To enforce a claim against the carrier as well as the port trust, the port authority's landing remark is necessary. This can be a short landing certificate or a landed but missing certificate or remarks list. Regarding cargo unloading supervision, for large volume cargo, whether bulk, break bulk or high-valued cargo, the insurer should be promptly informed because it may decide to appoint a supervising agency to oversee the cargo during unloading to ensure that further loss due to handling does not occur. This goes a long way in ensuring proper assessment of the loss and quick claim settlement.

All negotiable copies of the bills of lading are required by the insurer to satisfy the claim. In case of non-delivery there should be a non-delivery certificate, and in case of inland transportation using railways, road carriers or other agencies a shortage certificate, damage certificate or open delivery certificate is required to ensure that the claim against the carrier is protected. Finally, if the insured has lodged a proper claim against the carrier, notice of claim for refund or abatement of duty must be timely served and copies given to the company.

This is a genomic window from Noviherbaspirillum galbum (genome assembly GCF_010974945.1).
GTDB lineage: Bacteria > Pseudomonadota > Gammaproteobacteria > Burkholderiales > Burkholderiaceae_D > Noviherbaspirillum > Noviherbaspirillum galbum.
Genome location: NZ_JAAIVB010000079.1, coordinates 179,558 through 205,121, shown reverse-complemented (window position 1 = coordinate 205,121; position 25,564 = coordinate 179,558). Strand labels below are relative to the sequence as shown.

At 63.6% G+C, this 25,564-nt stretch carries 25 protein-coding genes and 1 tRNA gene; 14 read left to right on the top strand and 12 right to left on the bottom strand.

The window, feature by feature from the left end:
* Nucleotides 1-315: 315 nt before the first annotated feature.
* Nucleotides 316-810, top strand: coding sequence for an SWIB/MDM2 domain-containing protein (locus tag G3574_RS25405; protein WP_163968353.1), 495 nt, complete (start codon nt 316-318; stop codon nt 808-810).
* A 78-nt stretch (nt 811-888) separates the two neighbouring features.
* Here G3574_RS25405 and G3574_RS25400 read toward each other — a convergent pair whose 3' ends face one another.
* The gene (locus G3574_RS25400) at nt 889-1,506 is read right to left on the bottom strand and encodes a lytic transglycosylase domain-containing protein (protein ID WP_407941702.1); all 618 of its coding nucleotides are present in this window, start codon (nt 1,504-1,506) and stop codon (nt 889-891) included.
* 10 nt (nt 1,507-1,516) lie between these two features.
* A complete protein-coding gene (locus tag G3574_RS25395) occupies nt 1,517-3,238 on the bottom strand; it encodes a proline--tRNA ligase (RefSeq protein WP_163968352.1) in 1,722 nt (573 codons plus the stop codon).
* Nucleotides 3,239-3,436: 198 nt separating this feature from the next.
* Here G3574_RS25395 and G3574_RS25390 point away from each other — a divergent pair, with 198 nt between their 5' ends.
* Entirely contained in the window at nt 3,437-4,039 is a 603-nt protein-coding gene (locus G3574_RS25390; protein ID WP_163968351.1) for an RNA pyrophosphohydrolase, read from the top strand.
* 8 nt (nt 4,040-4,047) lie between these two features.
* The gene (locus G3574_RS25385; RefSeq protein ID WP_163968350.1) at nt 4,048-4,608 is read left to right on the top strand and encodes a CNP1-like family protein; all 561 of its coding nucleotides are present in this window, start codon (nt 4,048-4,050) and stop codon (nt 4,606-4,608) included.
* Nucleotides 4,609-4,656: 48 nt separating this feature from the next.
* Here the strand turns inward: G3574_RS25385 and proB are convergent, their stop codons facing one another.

Do not feel overwhelmed by the myriad documents involved in marine claims. Marine insurance business being what it is, one must be aware of the intricacies involved and ensure that claims are properly presented to the company. Timely action on the part of the insured is crucial to settling insurance claims. However, be aware that the insurance company may require time to analyze and assess a loss, depending on the specific conditions of the cargo. High-tech products such as computers or electronic chips may appear to be intact yet are unserviceable. It, therefore, becomes difficult to determine whether damage has in fact taken place and whether it can be attributed to transit. A risk manager who is aware of these intricacies will, in most cases, get claims settled faster for the full value of the damage.
COPYRIGHT 1990 Risk Management Society Publishing, Inc.
No portion of this article can be reproduced without the express written permission from the copyright holder.
Copyright 1990 Gale, Cengage Learning. All rights reserved.

Article Details
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Author:Purohit, M.V.
Publication:Risk Management
Date:Jul 1, 1990
Words:3097